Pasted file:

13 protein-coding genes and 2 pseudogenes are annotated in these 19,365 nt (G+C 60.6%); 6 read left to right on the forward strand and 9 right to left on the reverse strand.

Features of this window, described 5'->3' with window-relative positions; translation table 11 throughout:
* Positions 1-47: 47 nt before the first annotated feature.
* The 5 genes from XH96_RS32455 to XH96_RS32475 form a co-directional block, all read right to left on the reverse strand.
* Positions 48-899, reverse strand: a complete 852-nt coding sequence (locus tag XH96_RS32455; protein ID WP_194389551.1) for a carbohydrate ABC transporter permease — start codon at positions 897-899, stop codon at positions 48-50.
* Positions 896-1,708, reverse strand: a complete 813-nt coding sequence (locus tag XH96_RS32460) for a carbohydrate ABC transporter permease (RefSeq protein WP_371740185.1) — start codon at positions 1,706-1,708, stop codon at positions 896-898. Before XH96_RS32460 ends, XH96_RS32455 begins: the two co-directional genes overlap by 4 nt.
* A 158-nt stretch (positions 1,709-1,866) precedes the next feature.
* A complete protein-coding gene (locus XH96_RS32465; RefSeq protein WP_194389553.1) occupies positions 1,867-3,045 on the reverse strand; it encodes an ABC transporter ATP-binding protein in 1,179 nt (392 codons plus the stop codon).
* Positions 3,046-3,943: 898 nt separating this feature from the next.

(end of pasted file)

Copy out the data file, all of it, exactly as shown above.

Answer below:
13 protein-coding genes and 2 pseudogenes are annotated in these 19,365 nt (G+C 60.6%); 6 read left to right on the forward strand and 9 right to left on the reverse strand.

Features of this window, described 5'->3' with window-relative positions; translation table 11 throughout:
* Positions 1-47: 47 nt before the first annotated feature.
* The 5 genes from XH96_RS32455 to XH96_RS32475 form a co-directional block, all read right to left on the reverse strand.
* Positions 48-899, reverse strand: a complete 852-nt coding sequence (locus tag XH96_RS32455; protein ID WP_194389551.1) for a carbohydrate ABC transporter permease — start codon at positions 897-899, stop codon at positions 48-50.
* Positions 896-1,708, reverse strand: a complete 813-nt coding sequence (locus tag XH96_RS32460) for a carbohydrate ABC transporter permease (RefSeq protein WP_371740185.1) — start codon at positions 1,706-1,708, stop codon at positions 896-898. Before XH96_RS32460 ends, XH96_RS32455 begins: the two co-directional genes overlap by 4 nt.
* A 158-nt stretch (positions 1,709-1,866) precedes the next feature.
* A complete protein-coding gene (locus XH96_RS32465; RefSeq protein WP_194389553.1) occupies positions 1,867-3,045 on the reverse strand; it encodes an ABC transporter ATP-binding protein in 1,179 nt (392 codons plus the stop codon).
* Positions 3,046-3,943: 898 nt separating this feature from the next.